Our Gear Guy tested five lightweight soft shells, and the Keele was his favorite. “I was most impressed with how [it] almost completely repelled water during the shower test, leaving very little moisture on the interior after 30 seconds,” he wrote. This is the jacket you should grab for chilly runs.
6 Rain Jackets You Can Wear All Year
Here it is: the best eco-shell in our Summer Buyer’s Guide jacket test. “The three-layer construction is more durable than its 2.5-layer predecessor,” our testers wrote. “Still, as with Torrentshells of old, it’s breathable (pit zips help), a high collar and brimmed hood seal out showers, and there are hand pockets for snacks.”
The Odin 9 Worlds Jacket won our Gear of the Year award in our 2017 Summer Buyer’s Guide. “It shrugged off everything we could throw at it, then laughed in our faces,” our testers wrote. The brand just released version 2.0, and it’s just as waterproof as the original, but lighter and newly designed.
We included this rain jacket in our 2017 Summer Buyer’s Guide. “The exterior nylon is tough, wind-resistant, and stretchy, while the interior is lined with a buttery knit that adds warmth for alpine starts and windy ridge walks,” our tester wrote. The lining does make the jacket less breathable, so it’s best for slower-paced activities.
The Odin Mountain Hybrid pulls double duty as a ski shell and all-year rain jacket. “If you hate loud, plasticky outerwear, consider this soft shell your new favorite jacket. Its four-way-stretch fabric feels like broken-in denim and stays blessedly silent when you move,” our testers wrote.
Outside staffers get compliments on their Marmot PreCip jackets every time they wear them. The simple, streamlined design works well for urban commutes, epic hikes, and high-speed singletrack descents. Plus, Marmot makes them in solid colors that look good on everybody. You won’t find a more reliable, comfortable shell at a better price.
We did a full review of the Zeta FL when it first came out last year and our tester gave it two thumbs up. Made from Gore-Tex Paclite Plus, the jacket (and the matching pants) is waterproof and highly packable. "The Zeta FL will become my new go-to rain jacket for hiking,” our tester wrote.
The Snap-T is a classic piece of outdoor gear. When it was released in 1985, it was the first sweater of its kind. “Here was an insulating layer that offered next-to-skin softness but had the wool-like ability to keep the wearer warm even when wet,” we wrote. Bonus: it’s made with recycled materials.
The First Light’s stretchy face fabric adds durability and breathability while a DWR treatment repels water, dirt, and oil. Testers like what’s inside: PrimaLoft Silver synthetic insulation provides consistent warmth, even through the start and stop cycle of alpine climbing and backcountry skiing. When the snow begins to fall, pull the adjustable hood over your helmet for extra weather protection.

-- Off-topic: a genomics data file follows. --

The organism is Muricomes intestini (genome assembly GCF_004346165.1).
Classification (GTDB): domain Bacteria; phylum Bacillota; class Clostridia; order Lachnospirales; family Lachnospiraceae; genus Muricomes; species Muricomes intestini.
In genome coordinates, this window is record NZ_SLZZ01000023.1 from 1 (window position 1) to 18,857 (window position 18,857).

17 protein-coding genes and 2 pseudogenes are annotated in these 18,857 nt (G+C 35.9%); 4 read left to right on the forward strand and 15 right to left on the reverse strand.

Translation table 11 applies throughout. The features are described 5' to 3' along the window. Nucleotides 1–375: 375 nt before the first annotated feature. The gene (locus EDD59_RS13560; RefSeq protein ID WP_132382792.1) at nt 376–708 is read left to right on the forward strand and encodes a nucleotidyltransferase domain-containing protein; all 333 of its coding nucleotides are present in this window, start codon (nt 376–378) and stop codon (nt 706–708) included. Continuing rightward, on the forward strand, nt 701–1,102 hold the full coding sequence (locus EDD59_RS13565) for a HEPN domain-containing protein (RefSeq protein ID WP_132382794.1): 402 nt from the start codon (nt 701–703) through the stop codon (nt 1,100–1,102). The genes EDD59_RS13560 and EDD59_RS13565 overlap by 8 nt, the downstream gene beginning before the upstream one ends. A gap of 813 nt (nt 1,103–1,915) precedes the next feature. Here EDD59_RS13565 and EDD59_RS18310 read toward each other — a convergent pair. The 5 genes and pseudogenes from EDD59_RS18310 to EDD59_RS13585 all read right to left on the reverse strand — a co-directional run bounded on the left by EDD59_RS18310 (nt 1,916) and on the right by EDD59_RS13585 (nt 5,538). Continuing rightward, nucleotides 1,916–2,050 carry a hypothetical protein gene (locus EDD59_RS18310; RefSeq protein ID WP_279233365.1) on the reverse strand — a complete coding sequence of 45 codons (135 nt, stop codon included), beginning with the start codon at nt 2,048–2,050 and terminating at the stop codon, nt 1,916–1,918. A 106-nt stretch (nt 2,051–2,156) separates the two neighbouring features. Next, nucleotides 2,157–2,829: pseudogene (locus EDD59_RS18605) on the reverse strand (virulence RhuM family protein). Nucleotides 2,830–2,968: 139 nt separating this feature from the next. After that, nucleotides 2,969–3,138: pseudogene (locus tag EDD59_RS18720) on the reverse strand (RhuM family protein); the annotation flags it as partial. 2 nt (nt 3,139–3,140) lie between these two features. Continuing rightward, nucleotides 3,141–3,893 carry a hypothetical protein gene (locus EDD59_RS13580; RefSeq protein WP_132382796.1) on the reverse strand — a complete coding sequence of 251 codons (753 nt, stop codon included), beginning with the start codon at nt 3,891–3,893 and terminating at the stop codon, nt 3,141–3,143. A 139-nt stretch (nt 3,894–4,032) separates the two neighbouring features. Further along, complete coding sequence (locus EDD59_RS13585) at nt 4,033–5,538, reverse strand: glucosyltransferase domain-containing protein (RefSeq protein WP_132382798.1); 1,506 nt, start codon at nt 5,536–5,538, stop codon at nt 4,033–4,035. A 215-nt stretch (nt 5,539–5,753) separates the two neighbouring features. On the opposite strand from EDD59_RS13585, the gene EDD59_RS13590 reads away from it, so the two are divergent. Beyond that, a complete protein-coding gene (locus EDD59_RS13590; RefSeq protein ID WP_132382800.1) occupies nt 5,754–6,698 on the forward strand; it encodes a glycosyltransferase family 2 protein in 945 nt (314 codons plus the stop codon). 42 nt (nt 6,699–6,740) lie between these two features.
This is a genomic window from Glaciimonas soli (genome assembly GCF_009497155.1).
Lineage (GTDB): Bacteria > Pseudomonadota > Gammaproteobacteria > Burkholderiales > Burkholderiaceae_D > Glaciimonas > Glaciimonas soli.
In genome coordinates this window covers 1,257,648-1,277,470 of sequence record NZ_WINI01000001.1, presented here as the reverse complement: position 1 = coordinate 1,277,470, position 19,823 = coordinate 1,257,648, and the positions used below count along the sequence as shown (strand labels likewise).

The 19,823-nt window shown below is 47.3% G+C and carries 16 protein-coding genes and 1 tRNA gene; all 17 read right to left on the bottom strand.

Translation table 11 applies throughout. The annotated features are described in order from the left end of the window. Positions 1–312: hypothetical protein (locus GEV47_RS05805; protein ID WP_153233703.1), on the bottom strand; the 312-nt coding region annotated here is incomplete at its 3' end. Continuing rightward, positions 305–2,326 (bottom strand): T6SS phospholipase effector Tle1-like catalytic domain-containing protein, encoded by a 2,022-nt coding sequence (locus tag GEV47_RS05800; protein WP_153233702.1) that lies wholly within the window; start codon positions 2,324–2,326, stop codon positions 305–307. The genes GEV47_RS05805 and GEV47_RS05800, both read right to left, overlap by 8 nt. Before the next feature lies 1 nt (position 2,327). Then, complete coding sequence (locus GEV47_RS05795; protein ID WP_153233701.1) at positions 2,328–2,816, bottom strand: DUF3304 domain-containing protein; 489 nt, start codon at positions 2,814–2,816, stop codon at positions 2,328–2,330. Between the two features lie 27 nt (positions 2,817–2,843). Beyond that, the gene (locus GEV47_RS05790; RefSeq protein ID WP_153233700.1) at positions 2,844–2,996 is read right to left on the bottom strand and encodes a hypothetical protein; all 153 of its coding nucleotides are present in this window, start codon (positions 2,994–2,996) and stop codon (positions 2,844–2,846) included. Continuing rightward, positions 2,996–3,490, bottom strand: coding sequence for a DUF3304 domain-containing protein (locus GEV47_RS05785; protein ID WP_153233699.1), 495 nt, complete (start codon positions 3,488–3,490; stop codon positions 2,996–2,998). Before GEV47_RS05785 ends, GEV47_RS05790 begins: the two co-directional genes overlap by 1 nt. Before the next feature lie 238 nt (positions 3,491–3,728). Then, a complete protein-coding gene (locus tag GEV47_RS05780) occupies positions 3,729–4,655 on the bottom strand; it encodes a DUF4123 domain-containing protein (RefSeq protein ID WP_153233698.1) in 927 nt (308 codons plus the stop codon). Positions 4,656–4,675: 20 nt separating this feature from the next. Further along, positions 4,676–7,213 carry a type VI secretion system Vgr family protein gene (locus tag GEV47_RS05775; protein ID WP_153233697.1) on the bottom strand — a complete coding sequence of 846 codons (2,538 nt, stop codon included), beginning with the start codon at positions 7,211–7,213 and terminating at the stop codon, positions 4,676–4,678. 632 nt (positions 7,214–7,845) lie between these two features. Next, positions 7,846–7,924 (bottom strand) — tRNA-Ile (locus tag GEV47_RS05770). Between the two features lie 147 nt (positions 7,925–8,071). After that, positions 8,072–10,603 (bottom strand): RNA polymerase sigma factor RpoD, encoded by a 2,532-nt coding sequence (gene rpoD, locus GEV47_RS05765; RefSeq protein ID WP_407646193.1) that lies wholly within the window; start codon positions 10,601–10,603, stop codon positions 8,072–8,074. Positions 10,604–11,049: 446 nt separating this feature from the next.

For those who need to run with a phone, finding an accessible option can be hard: squeezing your phone into a plastic sleeve is a pain, and then it’s stuck on your arm, so you can’t actually see it. LifeProof’s Armband fixes that with a click-on/click-off phone attachment that eschews the plastic sleeve altogether, but still fits securely on your arm.
Contributor Jakob Schiller included these pants in his holiday style guide. Schiller found the slim fit flattering and said the spandex-cotton blend “means they’re great on the bike if you commute to work.” They’re also stylish enough to wear at both the office and dinner parties.
These rock rings are a solid budget option for training at home. In our roundup of the best fitness accessories of 2018, we wrote, “These portable climbing holds take [pull-ups] to the next level, turning the standard move into a feat of grip strength.” (20 percent off with the code 20CLIMBSALE)
We named this jacket the best uphill layer in our 2020 Winter Buyer’s Guide. “It’s as comfy as a cotton sweatshirt and treated with an interesting heat-regulating technology called ActiveTemp, made from a non-Newtonian polymer that becomes a liquid when cold, helping to block transmission of warm vapor,” we wrote.
Our testers hailed the Stretchdown as one of their favorite winter puffies. “Mountain Hardwear developed a loom that weaves the face fabric and lining simultaneously and creates the baffles without stitching,” one tester wrote. “A snug hood and 800-fill down retained warmth on 20-degree mornings.”
Our tester loved the ability to seamlessly swap between AAA batteries and the rechargeable ones that come with the ReVolt. And the torch has a max output of 300 lumens, which is nearly bright enough to light up an entire campsite.
In our 2020 Winter Buyer’s Guide, we featured this jacket as one of our favorite midlayers. “The Wolverine Cirque is for those of us who can’t decide what kind of midlayer to wear,” we wrote. This clever piece has the warm synthetic fill of a puffy, and the stretchy, quick-drying qualities of a fleece.
Packed with premium 850-fill down in the torso and synthetic insulation elsewhere, the Cerium LT is constructed to retain warmth where you need it (around your core) and manage moisture everywhere else. You’ll barely notice it in your pack: it weighs just 9.7 ounces.